Take up of TFF expected to ramp up, driving banks to lend
While the take up of the Reserve Bank’s Term Funding Facility has been modest to date, the central bank expects banks to soon use this form of cheap funding, spurring banks to lend to small businesses.
Speaking at the Kanga News Summit via a webinar, Reserve Bank assistant governor Chis Kent provided an overview of the RBA’s funding and liquidity approaches in the current health pandemic.
Kent highlighted that banks now have access to the cheapest sources of funding in part by the recent actions by the central bank.
Kent also gave an update on the bank’s TFF initiative
The TFF was set up in March as the health pandemic unfolded with the aim of lowering borrowing costs and therefore support lending particularly to businesses.
He highlighted that the TFF does this by providing a guaranteed source of funding to banks for three years at the low cost of 25 basis points, with an incentive to increase lending to businesses, especially small and medium-sized enterprises (SMEs).
There has been debate around whether the TFF has to date achieved its aim in supporting lending to small businesses particularly with industry data to date suggesting that small businesses are not confident in taking up extra debt, a view expressed by the Australian Industry Group.
At the same time, data by National Australia Bank has revealed that one in three new businesses report funding as their to challenge while these businesses also need greater access to a more diverse range [and cheaper] funding options.
It was a concern tackled by Kent.
“On the supply side, it certainly has helped reduce the cost of funding both directly and indirectly.”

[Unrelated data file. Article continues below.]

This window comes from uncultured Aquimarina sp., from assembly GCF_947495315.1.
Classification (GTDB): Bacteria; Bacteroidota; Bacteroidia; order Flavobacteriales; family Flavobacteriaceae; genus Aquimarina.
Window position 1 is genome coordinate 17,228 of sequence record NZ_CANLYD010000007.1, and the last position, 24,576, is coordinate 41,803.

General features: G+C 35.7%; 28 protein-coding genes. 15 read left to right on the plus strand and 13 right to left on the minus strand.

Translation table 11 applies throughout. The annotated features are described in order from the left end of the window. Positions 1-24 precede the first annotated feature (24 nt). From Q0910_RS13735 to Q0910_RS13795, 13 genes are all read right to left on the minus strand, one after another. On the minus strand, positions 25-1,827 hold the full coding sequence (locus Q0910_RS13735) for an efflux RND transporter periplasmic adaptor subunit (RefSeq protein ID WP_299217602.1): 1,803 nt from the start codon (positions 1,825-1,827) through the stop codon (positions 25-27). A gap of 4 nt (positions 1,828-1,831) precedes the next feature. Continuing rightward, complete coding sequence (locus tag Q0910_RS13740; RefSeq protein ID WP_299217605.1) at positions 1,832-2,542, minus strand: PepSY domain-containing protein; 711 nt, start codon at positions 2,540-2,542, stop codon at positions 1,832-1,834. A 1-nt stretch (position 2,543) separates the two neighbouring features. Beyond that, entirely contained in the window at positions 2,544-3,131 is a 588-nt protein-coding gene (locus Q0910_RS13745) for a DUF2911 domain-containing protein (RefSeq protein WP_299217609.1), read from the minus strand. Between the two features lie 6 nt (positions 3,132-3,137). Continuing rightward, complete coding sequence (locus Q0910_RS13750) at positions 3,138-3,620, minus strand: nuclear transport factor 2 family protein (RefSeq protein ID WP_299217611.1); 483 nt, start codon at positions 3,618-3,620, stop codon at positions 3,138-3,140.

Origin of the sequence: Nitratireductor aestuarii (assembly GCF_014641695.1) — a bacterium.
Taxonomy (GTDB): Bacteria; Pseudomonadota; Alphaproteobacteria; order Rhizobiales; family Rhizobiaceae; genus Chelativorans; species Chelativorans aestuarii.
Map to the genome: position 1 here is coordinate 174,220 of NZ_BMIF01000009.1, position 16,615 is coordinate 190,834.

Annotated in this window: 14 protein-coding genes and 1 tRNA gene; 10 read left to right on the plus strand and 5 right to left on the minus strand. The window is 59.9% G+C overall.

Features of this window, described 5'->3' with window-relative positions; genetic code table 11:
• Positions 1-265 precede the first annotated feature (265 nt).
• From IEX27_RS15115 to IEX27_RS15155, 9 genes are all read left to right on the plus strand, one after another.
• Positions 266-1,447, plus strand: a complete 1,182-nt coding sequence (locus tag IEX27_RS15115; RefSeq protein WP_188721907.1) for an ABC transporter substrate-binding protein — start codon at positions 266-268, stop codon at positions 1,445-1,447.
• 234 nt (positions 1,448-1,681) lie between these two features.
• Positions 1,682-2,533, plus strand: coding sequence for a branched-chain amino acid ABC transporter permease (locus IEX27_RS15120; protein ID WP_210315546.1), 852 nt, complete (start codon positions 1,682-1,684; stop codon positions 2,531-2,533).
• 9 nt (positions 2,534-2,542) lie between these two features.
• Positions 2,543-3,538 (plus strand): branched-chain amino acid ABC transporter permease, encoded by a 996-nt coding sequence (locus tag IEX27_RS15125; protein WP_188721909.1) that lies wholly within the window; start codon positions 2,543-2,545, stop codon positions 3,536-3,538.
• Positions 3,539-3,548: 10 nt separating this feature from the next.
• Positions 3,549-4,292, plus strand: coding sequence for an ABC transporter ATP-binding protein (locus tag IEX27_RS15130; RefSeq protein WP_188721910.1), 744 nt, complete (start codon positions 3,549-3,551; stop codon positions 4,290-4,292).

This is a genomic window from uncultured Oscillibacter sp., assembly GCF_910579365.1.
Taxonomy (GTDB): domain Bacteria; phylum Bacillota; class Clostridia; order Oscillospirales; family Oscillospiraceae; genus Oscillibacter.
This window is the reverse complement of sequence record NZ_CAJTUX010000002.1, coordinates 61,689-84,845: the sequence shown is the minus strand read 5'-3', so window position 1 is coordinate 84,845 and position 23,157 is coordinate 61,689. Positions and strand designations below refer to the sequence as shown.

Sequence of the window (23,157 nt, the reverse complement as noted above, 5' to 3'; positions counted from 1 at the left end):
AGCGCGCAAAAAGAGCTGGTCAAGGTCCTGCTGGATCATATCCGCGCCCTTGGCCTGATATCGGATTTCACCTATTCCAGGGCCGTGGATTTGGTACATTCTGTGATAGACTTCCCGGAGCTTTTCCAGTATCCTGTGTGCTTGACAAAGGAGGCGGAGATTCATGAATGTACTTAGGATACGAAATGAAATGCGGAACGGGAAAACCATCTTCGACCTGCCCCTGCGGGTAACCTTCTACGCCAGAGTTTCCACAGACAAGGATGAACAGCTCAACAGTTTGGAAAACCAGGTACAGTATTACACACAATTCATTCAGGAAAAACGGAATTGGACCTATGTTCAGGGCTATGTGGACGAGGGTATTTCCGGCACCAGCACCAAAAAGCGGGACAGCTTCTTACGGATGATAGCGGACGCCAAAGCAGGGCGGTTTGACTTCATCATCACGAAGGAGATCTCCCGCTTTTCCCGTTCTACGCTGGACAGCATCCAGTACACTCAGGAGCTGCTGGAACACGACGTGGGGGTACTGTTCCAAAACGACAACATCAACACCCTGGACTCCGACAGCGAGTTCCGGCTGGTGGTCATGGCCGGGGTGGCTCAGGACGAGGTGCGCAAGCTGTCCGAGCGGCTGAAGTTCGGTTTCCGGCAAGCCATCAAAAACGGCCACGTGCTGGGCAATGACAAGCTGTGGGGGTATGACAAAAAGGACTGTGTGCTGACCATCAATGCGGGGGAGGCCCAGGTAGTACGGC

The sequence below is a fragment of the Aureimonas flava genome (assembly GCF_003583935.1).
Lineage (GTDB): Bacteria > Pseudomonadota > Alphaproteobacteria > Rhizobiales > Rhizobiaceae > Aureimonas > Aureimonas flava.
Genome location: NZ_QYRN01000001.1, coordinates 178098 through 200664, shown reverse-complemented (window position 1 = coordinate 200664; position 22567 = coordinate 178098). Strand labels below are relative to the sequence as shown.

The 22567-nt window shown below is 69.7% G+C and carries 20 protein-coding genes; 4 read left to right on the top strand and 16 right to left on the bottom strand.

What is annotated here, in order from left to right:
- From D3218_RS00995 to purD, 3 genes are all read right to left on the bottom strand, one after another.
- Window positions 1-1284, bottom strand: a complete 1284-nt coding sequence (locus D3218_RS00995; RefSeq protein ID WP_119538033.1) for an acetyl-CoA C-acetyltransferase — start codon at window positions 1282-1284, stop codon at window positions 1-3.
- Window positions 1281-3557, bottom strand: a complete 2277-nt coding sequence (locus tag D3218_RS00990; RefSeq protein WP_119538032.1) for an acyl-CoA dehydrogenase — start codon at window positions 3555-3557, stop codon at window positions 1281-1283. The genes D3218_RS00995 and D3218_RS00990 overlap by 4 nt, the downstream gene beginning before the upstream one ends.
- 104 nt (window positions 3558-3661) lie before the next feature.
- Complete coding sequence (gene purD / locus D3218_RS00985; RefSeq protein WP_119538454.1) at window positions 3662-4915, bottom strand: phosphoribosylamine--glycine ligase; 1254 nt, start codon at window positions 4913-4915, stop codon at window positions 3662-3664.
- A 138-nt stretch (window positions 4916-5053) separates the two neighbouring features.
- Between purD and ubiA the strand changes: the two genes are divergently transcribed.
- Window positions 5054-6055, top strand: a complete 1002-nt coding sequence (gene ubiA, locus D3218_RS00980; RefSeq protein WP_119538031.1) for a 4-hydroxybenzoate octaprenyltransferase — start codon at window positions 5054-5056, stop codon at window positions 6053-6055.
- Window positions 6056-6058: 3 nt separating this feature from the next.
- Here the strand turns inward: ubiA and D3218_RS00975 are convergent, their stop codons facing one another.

Much of that has been because of credit going out the door to larger businesses. Banks that have increased lending to small businesses have also received an allocation from TFF
In terms of encouraging an increase in the demand credit, Kent said the access to cheap funding should encourage banks to lend and believes that is already at play in the TFF numbers.
Here he revealed that the initial allowance of $90 billion for the banks to use has now grown to $150 billion.
“Much of that has been because of credit going out the door to larger businesses. Banks that have increased lending to small businesses have also received an allocation from TFF.”
But he did acknowledge the growth of credit will be underpinned by demand.
Kent also highlighted the relatively sluggish take up of the TFF – currently around $26 billion, or around 17 per cent of the total funding currently on offer.
He provided an assessment of the slow uptake of this funding option, the most obvious one – that banks have had access to cheaper funding from other sources.
“In particular, banks have been able to issue bank bills at rates below 25 basis points,” he said.
Bank deposits have also grown, and an increasing share of deposits have been paying rates below 25 basis points.
Also, Kent noted, the TFF provides funding for three years from the date of the drawdown, so the longer a bank waits to draw funds, the later they will have to repay the money.
“With no pressing funding need right now, and ample alternative short-term funding at low cost, delaying the drawdown is a useful option,” Kent said.
However, he expects banks will tap into the TFF closer to the end of September deadline.
“At that time, it will make sense for banks to compare the certain 25 basis point cost of the TFF with the uncertain cost of other sources of funding over the next three years, including bonds that would mature over that period.
“So, our expectation and liaison with the banks suggest that the take-up of the TFF will ramp up as we get closer to the end of September.”